When considering tap water for your sugar glider, chemical is the most critical parameter of the three. Chemical water analysis refers to the characteristics of the water, level of dissolved minerals, toxicity, and acidity.
The water parameters you should pay special attention to in your tap water that will affect your sugar glider are the pH, dissolved minerals such as chlorine and fluorine, and biological organisms such as blue-green algae and bacteria.
The acceptable level of chlorine and fluorine in tap water is 4 milligrams per liter.
The pH of tap water varies but is typically about 7.5.
Biological material is destroyed by chlorination during water treatment and distribution.
What Kind Of Water Is Ideal For Giving Your Sugar Glider To Drink?
In the wild, sugar gliders are not frequent water drinkers, as they get most of their water from tree sap and the fruit they eat, which makes up a large percentage of their diet. When they consume water, it is usually spring water in tiny quantities.
As household pets, sugar gliders are typically on a pellet-based diet, with fruits being fed in moderation. They can go up to twelve hours without water, but it should always be readily available for your sugar glider.
Ideally, you should give your sugar glider natural spring water and bottled alkaline water (pH 8 or 9), or you may give your sugar glider tap water if you have a filtration device in your home. This will filter out the potentially harmful chemicals and render the water safe for your sugar glider to drink.
You should never give your sugar glider distilled water, as the pH of 5.7-6.9 is too acidic for consumption.
Is It Expensive To Maintain A Sugar Glider’s Water Need?
As previously stated, sugar gliders are not frequent water drinkers and can go for many hours without having anything to drink.
One gallon (3.79 liters) of bottled water can easily last a few weeks, so the running cost of purchasing bottled water is limited to a little over a dollar (USD) every few weeks or even longer.
A home filtration system may cost $50 to $9000, depending on the type the homeowner chooses. However, all are sufficient to render the water safe for your sugar glider and yourself. These home filtration systems do require maintenance and servicing as per the manufacturer’s guidelines. Still, they are a good investment for not only your precious sugar glider but also for all members of the home.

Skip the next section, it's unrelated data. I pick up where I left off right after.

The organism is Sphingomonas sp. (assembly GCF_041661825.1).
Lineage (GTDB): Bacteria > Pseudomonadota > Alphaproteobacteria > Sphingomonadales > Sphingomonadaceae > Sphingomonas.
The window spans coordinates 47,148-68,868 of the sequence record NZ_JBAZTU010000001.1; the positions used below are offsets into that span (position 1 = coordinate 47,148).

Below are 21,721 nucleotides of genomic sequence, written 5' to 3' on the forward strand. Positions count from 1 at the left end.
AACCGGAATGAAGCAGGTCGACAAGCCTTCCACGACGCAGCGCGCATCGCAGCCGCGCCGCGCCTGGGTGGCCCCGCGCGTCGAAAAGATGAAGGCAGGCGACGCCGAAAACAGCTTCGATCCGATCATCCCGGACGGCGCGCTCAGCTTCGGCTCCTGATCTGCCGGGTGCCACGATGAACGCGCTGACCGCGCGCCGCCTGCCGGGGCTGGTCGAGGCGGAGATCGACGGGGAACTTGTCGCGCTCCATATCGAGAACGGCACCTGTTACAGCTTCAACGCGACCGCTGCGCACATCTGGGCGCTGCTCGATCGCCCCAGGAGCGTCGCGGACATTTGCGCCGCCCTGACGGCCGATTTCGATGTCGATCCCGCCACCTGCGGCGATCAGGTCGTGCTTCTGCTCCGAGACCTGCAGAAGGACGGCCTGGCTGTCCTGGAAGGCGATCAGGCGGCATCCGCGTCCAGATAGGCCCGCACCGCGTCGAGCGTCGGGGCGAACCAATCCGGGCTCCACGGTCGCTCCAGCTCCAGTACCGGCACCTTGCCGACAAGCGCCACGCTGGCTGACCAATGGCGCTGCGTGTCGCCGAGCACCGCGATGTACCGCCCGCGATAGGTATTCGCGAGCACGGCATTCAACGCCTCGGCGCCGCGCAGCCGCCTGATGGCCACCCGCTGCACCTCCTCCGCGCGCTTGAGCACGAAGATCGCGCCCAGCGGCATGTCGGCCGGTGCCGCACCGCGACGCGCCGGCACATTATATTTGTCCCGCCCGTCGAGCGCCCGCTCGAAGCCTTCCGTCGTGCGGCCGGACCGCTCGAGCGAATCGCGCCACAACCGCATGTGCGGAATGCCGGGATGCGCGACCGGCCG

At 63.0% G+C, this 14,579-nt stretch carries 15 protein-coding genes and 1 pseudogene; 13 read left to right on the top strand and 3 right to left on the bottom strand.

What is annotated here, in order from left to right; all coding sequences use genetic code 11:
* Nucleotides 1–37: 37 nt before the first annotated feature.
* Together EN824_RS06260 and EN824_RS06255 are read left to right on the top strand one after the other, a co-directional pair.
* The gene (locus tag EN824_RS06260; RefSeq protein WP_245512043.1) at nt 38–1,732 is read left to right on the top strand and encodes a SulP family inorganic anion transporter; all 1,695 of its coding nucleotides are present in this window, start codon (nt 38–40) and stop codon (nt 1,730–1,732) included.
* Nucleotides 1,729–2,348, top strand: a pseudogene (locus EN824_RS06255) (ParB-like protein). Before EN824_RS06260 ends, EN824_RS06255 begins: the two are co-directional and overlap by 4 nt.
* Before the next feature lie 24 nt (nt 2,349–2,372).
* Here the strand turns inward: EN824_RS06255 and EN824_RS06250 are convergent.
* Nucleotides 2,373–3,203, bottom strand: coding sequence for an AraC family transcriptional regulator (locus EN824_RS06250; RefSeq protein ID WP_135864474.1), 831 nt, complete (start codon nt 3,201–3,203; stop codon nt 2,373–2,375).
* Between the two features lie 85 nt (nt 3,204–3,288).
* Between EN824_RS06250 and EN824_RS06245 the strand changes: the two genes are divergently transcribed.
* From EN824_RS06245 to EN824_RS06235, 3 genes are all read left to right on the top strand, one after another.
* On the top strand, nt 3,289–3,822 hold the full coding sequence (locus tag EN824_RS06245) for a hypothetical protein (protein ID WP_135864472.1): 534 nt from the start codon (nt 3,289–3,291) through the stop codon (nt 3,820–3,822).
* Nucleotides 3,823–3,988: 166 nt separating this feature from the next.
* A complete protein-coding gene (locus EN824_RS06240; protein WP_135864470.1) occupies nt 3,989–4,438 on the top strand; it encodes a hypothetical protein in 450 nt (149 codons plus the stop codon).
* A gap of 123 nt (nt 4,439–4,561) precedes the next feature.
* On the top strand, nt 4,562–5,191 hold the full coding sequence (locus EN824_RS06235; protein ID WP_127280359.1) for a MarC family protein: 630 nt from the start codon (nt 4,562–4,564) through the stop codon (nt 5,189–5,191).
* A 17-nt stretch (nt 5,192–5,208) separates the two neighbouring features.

Some refrigeration units have built-in filtration devices which automatically filter all water from the water unit. You may use this water from your sugar glider. Remember to frequently replace the water and clean out or replace the filter often as instructed in the manufacturer’s manual.
Pet Vet Tip: For the ultimate sugar glider budget guide, have a look at this article.
Although it might be possible for your sugar glider to consume ordinary tap water, it is ideal to give bottled water or to use a purification machine to purify tap water in your home. Municipal tap water has a standard to ensure safe drinking water; however, the chlorine and fluorine might increase slightly and poison your sugar glider.
Rather err on the side of caution at all times and provide the safest drinking water option for your sugar glider.
- Banks, R., 2013. Exotic small mammal care and husbandry. Hoboken: John Wiley, pp.81 – 92. https://onlinelibrary.wiley.com/doi/book/10.1002/9781119265405
- Carriveau, L.A. (2010) Sugar Gliders Wellness (Proceedings), DVM 360. Available at: https://www.dvm360.com/view/sugar-gliders-wellness-proceedings (Accessed: November 27, 2022).
- Dierenfeld, E., 2009. Feeding Behavior and Nutrition of the Sugar Glider (Petaurus breviceps). Veterinary Clinics of North America: Exotic Animal Practice, 12(2), pp.209-215.
- Drinking water frequently asked questions (faqs) (2020) Centers for Disease Control and Prevention. Centers for Disease Control and Prevention. Available at: https://www.cdc.gov/healthywater/drinking/drinking-water-faq.html (Accessed: November 27, 2022).
- Smith, A., 1982. Diet and Feeding Strategies of the Marsupial Sugar Glider in Temperate Australia. The Journal of Animal Ecology, 51(1), p.149.